• Hacker field days. What if the bad guys nab an ex-employee’s device—with all the passwords to your systems stored in plain text?

Good news: we have three solutions. But before you read them, you should educate your coworkers. Awareness of Rogue Access translates directly into prevention.

Three methods for preventing rogue access

Implement rigorous access management and IT offboarding processes.

To successfully manage user access during employment—and revoke it when they leave—your business needs to build processes around the best practices for user lifecycle management. This includes managing employee access to IT services, maintaining awareness of access privileges, and instituting a rigorous IT offboarding checklist for departing employees.

Good news: we’ve done the research for you. At the bottom of this report, you’ll find guidelines for setting up internal processes as well as specific actions to take when onboarding and offboarding employees. In addition, you’ll find recommendations specific to regulated industries such as financial services, legal services and healthcare. You can download these documents at the end of this report.

Implement rigorous access management and IT offboarding processes.

Deploy a cloud storage service that’s more attractive than personal services.

Users want to access and share their files across multiple devices and collaborators. Personal services like Dropbox or Google Docs make that absolutely simple. If your corporate tools require even marginally more effort—even if it’s just logging in to the VPN—then people will naturally gravitate to the simpler solution.

That’s why you must provide a file sync and share service that’s as user-friendly as consumer tools but also gives IT full control over access privileges. (We, of course, recommend Intermedia’s SecuriSync.)

There are many obvious reasons you need IT control over shared files. But there are also some not-so-obvious ones. “If an employee stores sensitive or confidential data in personal Dropbox or Google Drive accounts, then this data is potentially accessible by outsiders the day the person becomes an ‘ex-employee’,” says Michael Osterman, president of Osterman Research. “In many cases, this runs afoul of data breach notification laws. This also complicates eDiscovery audits that require you to place legal holds on corporate data.”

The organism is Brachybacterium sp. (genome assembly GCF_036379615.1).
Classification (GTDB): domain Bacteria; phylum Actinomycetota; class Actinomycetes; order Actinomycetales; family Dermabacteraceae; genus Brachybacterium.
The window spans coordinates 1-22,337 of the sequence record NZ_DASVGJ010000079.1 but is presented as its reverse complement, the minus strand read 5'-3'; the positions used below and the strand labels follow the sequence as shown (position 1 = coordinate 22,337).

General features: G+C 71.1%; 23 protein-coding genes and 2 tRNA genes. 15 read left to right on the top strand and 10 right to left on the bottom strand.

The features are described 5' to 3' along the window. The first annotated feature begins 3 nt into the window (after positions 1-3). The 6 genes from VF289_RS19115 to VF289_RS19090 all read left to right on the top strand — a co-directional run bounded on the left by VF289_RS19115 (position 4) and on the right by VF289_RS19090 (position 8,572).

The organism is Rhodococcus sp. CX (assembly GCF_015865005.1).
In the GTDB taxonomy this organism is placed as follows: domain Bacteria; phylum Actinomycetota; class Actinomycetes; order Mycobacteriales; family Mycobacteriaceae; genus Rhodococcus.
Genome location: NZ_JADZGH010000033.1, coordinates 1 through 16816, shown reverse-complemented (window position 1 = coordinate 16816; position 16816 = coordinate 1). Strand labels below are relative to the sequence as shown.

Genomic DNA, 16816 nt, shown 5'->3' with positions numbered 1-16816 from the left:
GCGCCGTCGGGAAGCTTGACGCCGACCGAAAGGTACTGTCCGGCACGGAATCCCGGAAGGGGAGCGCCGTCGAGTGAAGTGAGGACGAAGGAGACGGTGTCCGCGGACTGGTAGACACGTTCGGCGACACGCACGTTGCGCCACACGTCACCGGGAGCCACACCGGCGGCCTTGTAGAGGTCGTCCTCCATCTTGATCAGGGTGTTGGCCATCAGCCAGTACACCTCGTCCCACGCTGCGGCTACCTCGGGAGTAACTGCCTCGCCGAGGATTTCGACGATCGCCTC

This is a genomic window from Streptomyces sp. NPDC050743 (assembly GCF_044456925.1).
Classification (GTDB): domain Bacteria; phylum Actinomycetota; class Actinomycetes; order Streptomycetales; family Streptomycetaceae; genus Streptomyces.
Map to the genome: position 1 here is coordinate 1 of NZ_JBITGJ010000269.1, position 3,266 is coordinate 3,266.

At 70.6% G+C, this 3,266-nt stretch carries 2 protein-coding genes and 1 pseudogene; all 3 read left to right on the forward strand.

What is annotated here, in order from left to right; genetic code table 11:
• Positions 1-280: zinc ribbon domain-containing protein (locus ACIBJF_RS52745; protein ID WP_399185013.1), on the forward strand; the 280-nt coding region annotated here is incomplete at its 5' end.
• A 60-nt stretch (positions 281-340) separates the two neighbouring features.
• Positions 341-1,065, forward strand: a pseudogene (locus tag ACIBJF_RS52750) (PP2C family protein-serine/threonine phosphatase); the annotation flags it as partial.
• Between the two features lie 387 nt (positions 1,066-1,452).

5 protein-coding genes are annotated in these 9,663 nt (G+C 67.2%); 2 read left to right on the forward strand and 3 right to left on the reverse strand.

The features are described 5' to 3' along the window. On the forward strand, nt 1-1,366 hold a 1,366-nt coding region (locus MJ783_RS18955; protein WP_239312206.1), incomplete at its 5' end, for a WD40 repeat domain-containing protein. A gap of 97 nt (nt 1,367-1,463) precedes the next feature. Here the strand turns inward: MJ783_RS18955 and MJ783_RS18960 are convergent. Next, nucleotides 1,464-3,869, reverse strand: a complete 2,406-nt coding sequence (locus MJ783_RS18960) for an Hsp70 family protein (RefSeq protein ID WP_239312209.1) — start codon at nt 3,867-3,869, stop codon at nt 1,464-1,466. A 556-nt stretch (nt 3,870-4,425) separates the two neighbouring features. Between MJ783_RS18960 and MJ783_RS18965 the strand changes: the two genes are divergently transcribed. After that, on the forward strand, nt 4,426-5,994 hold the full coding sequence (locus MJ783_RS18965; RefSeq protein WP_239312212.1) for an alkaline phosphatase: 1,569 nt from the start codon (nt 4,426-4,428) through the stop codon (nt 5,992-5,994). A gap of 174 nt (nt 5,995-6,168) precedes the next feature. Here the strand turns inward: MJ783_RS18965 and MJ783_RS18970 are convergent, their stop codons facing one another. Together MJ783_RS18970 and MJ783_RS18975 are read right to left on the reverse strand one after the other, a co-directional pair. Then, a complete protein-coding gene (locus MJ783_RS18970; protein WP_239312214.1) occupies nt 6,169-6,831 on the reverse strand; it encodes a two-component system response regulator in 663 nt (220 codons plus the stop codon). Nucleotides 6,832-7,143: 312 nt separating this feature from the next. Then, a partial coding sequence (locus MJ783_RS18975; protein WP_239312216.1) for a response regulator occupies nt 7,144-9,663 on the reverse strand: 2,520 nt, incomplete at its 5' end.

And there’s one more risk: many well-intentioned employees spend their final day at a company clearing out their computers. What happens if, weeks later, you realize you’re missing some critical files? If they were stored on corporate cloud storage, then they’re simple to recover. If they were on a personal Dropbox, it’s much more challenging.

Find the balance to mitigate access leaks

Find the balance to mitigate access leaks

Utilize a single sign-on portal to manage and control access.

A single sign-on (SSO) portal gives employees access to all their apps with just one password. For users, it makes cloud IT as simple to use as the good-old “Start” menu: once you’re logged in, you click on any app—such as Salesforce, Quickbooks, webmail or thousands of others—and it launches immediately. There’s no need to type in any further passwords.

For users, SSO portals are popular because they eliminate the need to hunt for logins and passwords. This makes them more productive in the face of a sprawling cloud footprint. (In Intermedia’s previous report, Death by 1,000 Cloud Apps, we talked a lot more about the challenges posed when there are too many apps.)

For admins, SSO portals have a deeper benefit: they reduce the potential for Rogue Access. Here’s how single sign-on makes leaks less likely:

Users can be deprovisioned in a single click.
This makes it harder for a departing employee to retain access or cause mischief.

Users are less likely to remember their passwords.
A Single Sign-On portal requires users type passwords only when configuring an app or when the app requires a password reset. Compared to non-SSO users—who type in their passwords multiple times a day—an SSO user is less likely to depart the company with all of his or her logins and passwords memorized.

IT admins can see what apps an employee has been using.
Many security holes are introduced when employees use apps without IT’s knowledge. With an SSO portal, IT can review the logins saved by a departing employee to spot any unknown services and flag them for deprovisioning.

The safest password? No password at all.
Some SSO services let admins provision apps without users ever knowing their password. This is one of the most effective features an SSO portal can provide to prevent Rogue Access. (It’s currently available with Intermedia AppID Enterprise and Intermedia AppID for SAML-based apps.)

Download this toolkit to eliminate
Rogue Access in your business.

Get our checklist & best practices for managing IT access

Get our checklist & best practices for managing IT access

Learn more from this rogue access white paper by Osterman Research

Learn more about Rogue Access in this white paper by Osterman Research

Download this toolkit to eliminate Rogue Access in your business.






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Rogue Access infographic